- When employees started to work remotely because of the coronavirus pandemic, the number of companies using bossware increased.
- In some cases, workers may not be fully aware of just how much data they are sharing with their employers.
- Privacy advocates and some workers are worried that intensified tracking will normalize extreme workplace surveillance and digital supervision.
A software called Hubstaff tracks employees’ mouse movements and keyboard strokes, and records the webpages they visit.
An app called TSheets keeps tabs on workers’ whereabouts via their cellphone during work hours.
Clearview AI, a controversial facial recognition company that scans public images from social media to aid law enforcement probes, might also be used by employers in future to monitor employees even more closely.
A software called Time Doctor downloads videos of employees’ screens while they work, and can also enable a computer’s webcam to take a picture of the employee every 10 minutes.
Upwork entices millions of freelancers to use its platform with the promise of autonomy and flexibility, but requires many of those gig workers to use its Work Diary software that, among other things, counts key strokes and screenshots for clients.
While some employers may believe that tracking software improves their team’s productivity and efficiency, it might be a breach of privacy as well as be generally unethical.
What is bossware?
Workers may not be aware of just how much data they are sharing. Remote and hybrid workers are more susceptible than ever to cyberattacks and hackers breaching their data and privacy, but what about their own bosses accessing their data?
The pandemic has led to about a third of U.S. workers remotely working. In turn, companies are ramping up the use of bossware to monitor what their employees do in the workday.
These monitoring software products have the ability to take frequent screenshots of workers’ devices, which allows bosses to go back through a worker’s day and see what they were doing at any given point.
Several products also act as a keylogger, which records every keystroke a worker makes, including unsent emails and private passwords.
A couple of bossware products even let administrators jump in and take over remote control of a user’s desktop.
These products usually don’t distinguish between work-related activity and personal account credentials, bank data, or medical information, according to the Electronic Frontier Foundation.
Brad Miller, who runs the Connecticut-based company Awareness Technologies, said, “If you’re not working or doing something wrong, then I guess it will tattle on you, but I don’t think that’s really how companies that are buying [the software] think of it as.”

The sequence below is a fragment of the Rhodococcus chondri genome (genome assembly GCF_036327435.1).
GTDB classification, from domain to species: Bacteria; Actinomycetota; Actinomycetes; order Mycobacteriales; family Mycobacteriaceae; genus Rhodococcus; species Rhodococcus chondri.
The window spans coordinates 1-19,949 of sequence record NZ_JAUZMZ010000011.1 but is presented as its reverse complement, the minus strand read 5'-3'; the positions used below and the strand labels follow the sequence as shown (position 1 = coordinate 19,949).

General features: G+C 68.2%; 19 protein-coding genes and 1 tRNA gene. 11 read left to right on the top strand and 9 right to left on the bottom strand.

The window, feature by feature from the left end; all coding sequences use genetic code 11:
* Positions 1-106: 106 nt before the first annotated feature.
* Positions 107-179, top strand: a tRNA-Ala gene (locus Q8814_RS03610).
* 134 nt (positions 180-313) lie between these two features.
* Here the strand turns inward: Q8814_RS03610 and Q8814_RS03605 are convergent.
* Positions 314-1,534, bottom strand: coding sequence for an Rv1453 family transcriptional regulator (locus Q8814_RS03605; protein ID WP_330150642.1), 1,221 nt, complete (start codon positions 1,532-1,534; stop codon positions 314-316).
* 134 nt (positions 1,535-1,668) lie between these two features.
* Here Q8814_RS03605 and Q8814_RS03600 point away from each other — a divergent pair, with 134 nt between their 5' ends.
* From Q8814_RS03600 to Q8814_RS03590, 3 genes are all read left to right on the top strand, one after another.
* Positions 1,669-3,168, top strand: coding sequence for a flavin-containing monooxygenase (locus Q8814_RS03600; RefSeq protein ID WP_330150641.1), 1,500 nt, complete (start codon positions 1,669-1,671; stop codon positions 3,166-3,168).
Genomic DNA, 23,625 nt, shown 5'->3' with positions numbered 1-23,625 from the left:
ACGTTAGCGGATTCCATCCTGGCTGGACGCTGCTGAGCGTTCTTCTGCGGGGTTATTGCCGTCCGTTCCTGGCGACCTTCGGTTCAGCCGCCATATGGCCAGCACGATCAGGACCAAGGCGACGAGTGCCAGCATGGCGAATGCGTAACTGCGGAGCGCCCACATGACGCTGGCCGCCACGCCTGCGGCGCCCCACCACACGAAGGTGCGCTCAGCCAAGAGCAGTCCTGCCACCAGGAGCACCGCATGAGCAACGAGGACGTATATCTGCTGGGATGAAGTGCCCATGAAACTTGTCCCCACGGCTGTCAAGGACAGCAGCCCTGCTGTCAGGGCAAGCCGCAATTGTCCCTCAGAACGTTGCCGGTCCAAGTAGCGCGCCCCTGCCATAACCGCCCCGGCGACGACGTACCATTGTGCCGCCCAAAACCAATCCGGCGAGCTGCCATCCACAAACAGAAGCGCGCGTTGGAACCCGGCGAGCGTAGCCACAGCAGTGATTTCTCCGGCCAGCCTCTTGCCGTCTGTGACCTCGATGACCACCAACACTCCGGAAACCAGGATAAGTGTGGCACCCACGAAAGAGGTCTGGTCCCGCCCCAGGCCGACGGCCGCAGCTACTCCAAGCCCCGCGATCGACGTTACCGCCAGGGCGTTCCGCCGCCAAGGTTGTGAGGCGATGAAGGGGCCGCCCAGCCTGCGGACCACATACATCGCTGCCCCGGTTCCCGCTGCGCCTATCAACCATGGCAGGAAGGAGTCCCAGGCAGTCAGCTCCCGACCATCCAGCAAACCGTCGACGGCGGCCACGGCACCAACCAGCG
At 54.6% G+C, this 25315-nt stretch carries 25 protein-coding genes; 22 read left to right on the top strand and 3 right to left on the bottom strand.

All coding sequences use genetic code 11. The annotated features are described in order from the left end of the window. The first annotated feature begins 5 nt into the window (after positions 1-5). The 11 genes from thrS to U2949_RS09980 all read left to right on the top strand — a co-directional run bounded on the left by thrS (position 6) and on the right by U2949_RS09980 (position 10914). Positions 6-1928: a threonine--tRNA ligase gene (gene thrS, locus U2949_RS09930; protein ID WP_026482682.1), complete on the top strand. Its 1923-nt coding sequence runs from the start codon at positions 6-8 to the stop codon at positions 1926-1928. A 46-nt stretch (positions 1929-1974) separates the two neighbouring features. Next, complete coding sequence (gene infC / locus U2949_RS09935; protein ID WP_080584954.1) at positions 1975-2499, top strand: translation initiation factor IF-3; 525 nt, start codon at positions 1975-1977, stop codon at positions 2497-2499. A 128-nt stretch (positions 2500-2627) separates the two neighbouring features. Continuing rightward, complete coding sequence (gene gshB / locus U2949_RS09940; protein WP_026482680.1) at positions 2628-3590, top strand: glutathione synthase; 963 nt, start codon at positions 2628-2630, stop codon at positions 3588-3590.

So why are companies using this software?
Employers say productivity monitoring.
The software creators and employers claim that collecting information about every second of a worker’s day is beneficial for bosses and helps the workers too.
“The irony of it is [productivity monitoring software] is going to lead to less productivity, because there’s less trust…it creates more resentment,” said Josh Davies, CEO at the Center for Work Ethic Development.
Does bossware breach workers’ privacy?
Most bossware collects everything that the user does online on their computer or phone.
Privacy advocates and some workers are worried that intensified tracking will normalize extreme workplace surveillance and digital supervision.
Many workers might find that it’s not worth it to sacrifice their personal privacy and data just for a paycheck.
The majority of companies that create visible monitoring software also make invisible bossware. Teramind, Time Doctor, StaffCop, and others are designed to be extremely difficult to detect and remove.
At a technical level, these products are indistinguishable from stalkerware.
Data privacy is important for workers
If a company provides computers for employee use, the issue of data privacy needs to be addressed, especially if the employees use their work computer in their home.
As remote working continues to be the norm for many, some questions need to be raised about work computers:
- Is bossware installed on the computer or device? Is it visible or invisible?
- What is allowed to be conducted on the computer?
- What exactly is being monitored?
- Are personal passwords, emails, and other private information at risk of being seen by their company/boss?
Can workers do anything to protect their privacy?
There is great potential for misuse of this type of software by employers.
The law varies over whether companies have to tell workers whether they’re using tracking software. Some states do not require that workers be notified first.
There aren’t many legal protections for employees who are being monitored. Bossware might be intrusive, but it is legal.
Advice for workers:
- Workers who are concerned about the possibility of being monitored by this type of software should assume that any employer-provided device is tracking them.
- Workers should have the right to know what exactly their managers are collecting and should ask them directly.
- Workers need a private right of action so that they can sue employers that violate these statutory privacy protections.
Advice for companies:
- Employers should be aware that implementing bossware will not foster a flexible or comfortable work environment for their employees.
- Companies that have adopted bossware should consider what their goals are and should try to accomplish them in less-intrusive ways.
Constant monitoring in the workplace can stifle creativity, diminish trust, and contribute to employee burnout.